THINK MORE

The French are hosting “intellectual rave parties” in 30 cities around the world

Obsession
Life as Laboratory
Obsession
Life as Laboratory

Could it be more French?

Between Jan. 26 and Jan. 29, French consulates in 30 cities around the world will be hosting free, all-night “intellectual rave parties” to wrestle with today’s most pressing matters. The Night of Philosophy and Ideas (La Nuit des idées) is a festival of philosophical debate, film screenings, readings, and musical performances. From Dakar to Kiev to Brooklyn, attendees will dialogue with thinkers and artists on topics from language, politics, robots, and love.

Mériam Korichi, a philosopher who studied at the Sorbonne and Harvard University, started Night of Philosophy in Paris in 2012. Korichi explained during a 2015 interview that the nocturnal “happening” is founded on the premise that our best thinking often happens at night. “It induces a slowing down where you enter a different temporality—that moment in the evening when you just let go,” she said. “Perhaps then you have a better quality of thinking because you feel free from exterior pressure. This event is about creating this kind of parentheses, where good thinking can happen.”

If the large crowds from previous Night of Philosophy events in Paris, London, and New York are any indication, the age of social media is hungry for a respite from fast clicks, swipes and speedy transactions. The theme for the Brooklyn edition is “slow down.” “This is an occasion to think deeply,” says Bénédicte de Montlaur, cultural counselor of the French Embassy in New York City. The study of philosophy is an essential part of French life that Americans—particularly those in New York City who voted against the current US president—may might find it particularly useful amid the political upheavals of late, Montlaur said. “I think it comes at a moment when everyone’s a bit puzzled with what’s going on. It’s a good opportunity to come and take the time to think,” she explains.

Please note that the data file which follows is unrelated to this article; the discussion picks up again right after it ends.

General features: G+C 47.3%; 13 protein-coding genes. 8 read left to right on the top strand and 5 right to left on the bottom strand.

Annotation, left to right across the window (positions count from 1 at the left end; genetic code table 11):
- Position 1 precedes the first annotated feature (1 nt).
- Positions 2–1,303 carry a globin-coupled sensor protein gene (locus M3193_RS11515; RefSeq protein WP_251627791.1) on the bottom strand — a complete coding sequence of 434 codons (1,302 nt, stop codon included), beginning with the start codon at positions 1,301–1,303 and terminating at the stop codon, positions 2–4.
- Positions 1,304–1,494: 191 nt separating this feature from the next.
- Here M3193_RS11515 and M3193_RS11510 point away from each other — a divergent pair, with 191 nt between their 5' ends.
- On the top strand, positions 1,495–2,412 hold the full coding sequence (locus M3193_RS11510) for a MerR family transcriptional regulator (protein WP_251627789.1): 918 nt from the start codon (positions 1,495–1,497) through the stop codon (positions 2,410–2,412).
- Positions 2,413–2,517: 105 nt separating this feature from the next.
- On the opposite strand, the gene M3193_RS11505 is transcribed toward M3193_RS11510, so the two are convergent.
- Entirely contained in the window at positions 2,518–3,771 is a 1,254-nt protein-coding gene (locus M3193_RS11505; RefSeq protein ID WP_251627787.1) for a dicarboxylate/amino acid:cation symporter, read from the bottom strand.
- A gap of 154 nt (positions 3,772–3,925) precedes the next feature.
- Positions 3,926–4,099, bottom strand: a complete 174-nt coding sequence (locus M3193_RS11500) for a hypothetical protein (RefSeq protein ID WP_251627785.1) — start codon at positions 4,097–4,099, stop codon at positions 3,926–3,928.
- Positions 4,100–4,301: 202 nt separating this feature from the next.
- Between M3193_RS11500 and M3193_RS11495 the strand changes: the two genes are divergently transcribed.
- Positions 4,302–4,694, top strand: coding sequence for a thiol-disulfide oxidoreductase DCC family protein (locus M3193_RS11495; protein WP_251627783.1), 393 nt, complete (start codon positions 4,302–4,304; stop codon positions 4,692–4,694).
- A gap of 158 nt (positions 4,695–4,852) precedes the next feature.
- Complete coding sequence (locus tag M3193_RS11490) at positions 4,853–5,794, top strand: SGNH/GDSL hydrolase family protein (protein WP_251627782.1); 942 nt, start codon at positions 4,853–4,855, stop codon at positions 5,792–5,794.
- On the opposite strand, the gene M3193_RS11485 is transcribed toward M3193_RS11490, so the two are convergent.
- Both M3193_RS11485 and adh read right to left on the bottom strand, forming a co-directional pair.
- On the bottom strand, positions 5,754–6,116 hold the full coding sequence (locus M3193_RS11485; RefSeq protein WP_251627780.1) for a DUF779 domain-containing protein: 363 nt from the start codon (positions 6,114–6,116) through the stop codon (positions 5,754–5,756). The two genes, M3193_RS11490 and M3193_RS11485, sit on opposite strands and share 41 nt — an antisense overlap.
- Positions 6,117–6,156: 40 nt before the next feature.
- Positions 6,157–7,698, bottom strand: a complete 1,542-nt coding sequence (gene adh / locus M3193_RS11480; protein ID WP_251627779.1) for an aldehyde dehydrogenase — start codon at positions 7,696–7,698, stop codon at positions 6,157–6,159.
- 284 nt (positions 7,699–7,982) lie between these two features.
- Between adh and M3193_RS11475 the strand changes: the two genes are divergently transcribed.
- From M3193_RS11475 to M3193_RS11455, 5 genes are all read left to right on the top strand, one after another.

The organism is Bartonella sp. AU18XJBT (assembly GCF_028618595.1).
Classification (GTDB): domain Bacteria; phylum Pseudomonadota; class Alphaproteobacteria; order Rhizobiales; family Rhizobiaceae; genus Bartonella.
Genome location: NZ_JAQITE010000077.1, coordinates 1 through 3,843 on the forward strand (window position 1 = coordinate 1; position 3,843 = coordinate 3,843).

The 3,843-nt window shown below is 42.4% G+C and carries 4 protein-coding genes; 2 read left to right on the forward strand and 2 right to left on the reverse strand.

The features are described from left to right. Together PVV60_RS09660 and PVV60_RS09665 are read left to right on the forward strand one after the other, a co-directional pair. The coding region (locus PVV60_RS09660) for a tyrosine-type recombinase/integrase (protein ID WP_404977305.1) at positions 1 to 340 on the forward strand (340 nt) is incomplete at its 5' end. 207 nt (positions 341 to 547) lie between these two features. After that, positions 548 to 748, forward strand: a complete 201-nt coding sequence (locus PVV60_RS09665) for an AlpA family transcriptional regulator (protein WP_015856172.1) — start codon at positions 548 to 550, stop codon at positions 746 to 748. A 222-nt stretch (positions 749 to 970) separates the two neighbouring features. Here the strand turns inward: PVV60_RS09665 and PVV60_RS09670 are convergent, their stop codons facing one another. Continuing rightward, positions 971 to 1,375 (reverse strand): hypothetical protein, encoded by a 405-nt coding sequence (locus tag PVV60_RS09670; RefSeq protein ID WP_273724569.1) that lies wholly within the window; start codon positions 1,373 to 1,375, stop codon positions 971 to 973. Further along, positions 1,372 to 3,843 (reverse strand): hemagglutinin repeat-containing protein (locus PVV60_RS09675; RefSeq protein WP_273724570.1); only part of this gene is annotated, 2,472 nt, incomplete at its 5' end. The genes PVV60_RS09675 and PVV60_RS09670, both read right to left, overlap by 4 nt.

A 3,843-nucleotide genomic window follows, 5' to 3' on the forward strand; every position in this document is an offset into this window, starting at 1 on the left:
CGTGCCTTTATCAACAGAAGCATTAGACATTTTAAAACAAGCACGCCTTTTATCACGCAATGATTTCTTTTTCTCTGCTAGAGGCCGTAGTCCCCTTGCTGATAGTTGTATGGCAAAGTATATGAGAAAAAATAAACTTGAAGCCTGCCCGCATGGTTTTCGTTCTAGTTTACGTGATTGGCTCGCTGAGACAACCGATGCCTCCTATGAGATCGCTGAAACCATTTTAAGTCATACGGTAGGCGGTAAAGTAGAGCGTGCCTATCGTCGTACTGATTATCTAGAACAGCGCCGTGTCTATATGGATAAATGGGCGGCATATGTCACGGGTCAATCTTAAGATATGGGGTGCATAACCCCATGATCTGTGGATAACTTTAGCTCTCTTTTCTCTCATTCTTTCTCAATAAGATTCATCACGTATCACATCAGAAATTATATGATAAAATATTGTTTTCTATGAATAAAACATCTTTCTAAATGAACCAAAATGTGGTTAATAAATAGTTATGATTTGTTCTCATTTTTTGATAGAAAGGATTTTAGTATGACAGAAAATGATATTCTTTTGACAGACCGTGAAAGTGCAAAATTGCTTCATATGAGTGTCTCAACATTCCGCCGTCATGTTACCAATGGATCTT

You don’t have to be a student of philosophy or particularly well-read in it to attend, Montlaur said. People can schedule a one-on-one session with a philosopher to toss around ideas or simply have a person-to-person intellectual conversation.

US artist Laurie Anderson, who lives in New York, poses next to her parrot sound installation at an art museum in Duesseldorf, western Germany, on Friday, 06 June 2003. A retrospect of Anderson's work will be on exhibition at the 'museum kunst palast' from 07 June until 19 October 2003.   EPA-PHOTO/DPA/Bastian Parschau
Laurie Anderson. (EPA-PHOTO/DPA/Bastian Parschau)

Night of Philosophy will take over the expansive Brooklyn Public Library adjacent to Prospect Park. László Jakab Orsós, the library’s vice president of arts and culture, said the larger venue will accommodate a greater variety of lectures and performances. Among the program’s highlights is a talk by Cameroonian political theorist Achille Mbembe, rumination by avant-garde artist Laurie Anderson about her exploration into the Tibetan book of the dead via her relationship with her dog, and a talk by philosopher Frédéric Lordon about the French version of Occupy Wall Street. There will also be virtual reality stations, dance performances by the Trisha Brown Company, and a mini-concert organized by the popular Williamsburg concert venue National Sawdust.

In the library’s grand lobby a handwriting station with calligraphy teachers will lead attendees to rediscover that so-called “anachronistic” art of penmanship. “When you write shorthand, you write differently—not just in the way it looks but how you formulate sentences,” said Orsós, who is the former curator of the literary festival, PEN World Voices. “We can’t lose that.”

A list of Night of Philosophy events convening around the world this weekend is available here.

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